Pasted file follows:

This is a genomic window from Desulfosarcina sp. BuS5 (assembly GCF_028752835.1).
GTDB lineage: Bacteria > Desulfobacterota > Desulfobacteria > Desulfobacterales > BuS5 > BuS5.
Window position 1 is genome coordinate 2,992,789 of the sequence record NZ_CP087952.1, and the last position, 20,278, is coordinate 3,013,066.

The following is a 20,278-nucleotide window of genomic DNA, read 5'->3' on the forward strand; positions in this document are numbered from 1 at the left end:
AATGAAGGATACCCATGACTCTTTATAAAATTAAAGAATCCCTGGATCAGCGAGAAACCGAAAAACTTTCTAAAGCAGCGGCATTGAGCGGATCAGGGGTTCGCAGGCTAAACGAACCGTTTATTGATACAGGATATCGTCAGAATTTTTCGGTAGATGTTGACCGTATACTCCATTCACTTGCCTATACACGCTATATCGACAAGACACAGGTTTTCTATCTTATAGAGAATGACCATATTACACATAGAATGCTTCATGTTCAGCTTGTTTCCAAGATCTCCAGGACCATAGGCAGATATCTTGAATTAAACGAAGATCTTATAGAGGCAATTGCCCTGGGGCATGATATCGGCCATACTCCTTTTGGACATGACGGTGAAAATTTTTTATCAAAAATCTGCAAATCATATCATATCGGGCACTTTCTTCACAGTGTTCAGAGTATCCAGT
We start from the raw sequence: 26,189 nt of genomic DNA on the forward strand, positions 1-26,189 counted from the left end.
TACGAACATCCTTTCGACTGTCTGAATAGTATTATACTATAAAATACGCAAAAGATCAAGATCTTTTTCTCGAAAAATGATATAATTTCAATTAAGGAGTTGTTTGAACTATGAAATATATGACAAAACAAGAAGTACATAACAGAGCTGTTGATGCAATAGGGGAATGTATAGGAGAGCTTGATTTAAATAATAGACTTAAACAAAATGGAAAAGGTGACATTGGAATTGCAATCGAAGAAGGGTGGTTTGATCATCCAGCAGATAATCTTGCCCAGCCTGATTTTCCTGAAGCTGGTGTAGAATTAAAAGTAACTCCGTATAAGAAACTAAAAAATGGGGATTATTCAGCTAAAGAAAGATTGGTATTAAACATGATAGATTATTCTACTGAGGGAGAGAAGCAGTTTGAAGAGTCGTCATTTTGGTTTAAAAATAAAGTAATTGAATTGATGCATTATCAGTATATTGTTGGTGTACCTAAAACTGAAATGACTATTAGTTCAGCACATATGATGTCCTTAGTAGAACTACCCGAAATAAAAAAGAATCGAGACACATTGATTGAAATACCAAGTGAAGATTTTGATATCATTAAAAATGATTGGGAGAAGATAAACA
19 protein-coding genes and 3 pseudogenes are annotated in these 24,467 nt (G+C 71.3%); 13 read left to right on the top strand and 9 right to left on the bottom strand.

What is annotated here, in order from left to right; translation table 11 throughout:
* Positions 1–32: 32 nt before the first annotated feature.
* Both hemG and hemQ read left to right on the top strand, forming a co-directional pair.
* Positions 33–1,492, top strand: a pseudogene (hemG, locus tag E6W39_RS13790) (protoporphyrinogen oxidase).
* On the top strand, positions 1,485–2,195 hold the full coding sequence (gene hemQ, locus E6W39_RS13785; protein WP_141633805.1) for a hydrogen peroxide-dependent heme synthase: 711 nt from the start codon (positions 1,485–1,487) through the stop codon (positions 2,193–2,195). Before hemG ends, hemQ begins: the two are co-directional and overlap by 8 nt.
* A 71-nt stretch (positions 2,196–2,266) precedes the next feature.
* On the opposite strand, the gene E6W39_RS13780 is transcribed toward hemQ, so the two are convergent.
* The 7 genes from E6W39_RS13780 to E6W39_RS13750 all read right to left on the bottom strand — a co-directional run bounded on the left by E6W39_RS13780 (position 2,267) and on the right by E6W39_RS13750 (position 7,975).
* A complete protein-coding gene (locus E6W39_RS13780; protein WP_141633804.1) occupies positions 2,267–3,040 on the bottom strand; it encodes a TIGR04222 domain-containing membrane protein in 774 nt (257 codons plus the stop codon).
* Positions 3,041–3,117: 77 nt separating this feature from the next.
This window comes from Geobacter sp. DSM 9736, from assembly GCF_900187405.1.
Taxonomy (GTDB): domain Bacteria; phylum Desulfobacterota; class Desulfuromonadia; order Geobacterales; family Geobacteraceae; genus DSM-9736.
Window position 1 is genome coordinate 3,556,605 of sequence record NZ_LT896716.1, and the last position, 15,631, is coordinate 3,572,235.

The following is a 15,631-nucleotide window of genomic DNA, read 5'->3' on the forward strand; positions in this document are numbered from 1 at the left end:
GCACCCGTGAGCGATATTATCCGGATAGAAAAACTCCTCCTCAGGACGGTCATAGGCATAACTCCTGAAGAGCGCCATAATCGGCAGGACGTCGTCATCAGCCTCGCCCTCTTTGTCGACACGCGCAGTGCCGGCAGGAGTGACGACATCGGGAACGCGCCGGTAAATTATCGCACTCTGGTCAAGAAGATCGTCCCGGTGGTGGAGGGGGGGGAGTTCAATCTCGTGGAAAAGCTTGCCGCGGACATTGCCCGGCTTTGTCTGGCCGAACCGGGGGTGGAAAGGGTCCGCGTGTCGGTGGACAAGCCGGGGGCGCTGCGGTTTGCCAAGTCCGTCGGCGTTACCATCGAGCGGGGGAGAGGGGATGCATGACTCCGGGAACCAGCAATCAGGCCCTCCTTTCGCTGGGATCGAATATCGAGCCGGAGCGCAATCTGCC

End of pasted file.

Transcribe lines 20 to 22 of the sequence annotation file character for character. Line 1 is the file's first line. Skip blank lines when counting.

Taxonomy (GTDB): domain Bacteria; phylum Desulfobacterota; class Desulfuromonadia; order Geobacterales; family Geobacteraceae; genus DSM-9736.
Window position 1 is genome coordinate 3,556,605 of sequence record NZ_LT896716.1, and the last position, 15,631, is coordinate 3,572,235.

The following is a 15,631-nucleotide window of genomic DNA, read 5'->3' on the forward strand; positions in this document are numbered from 1 at the left end: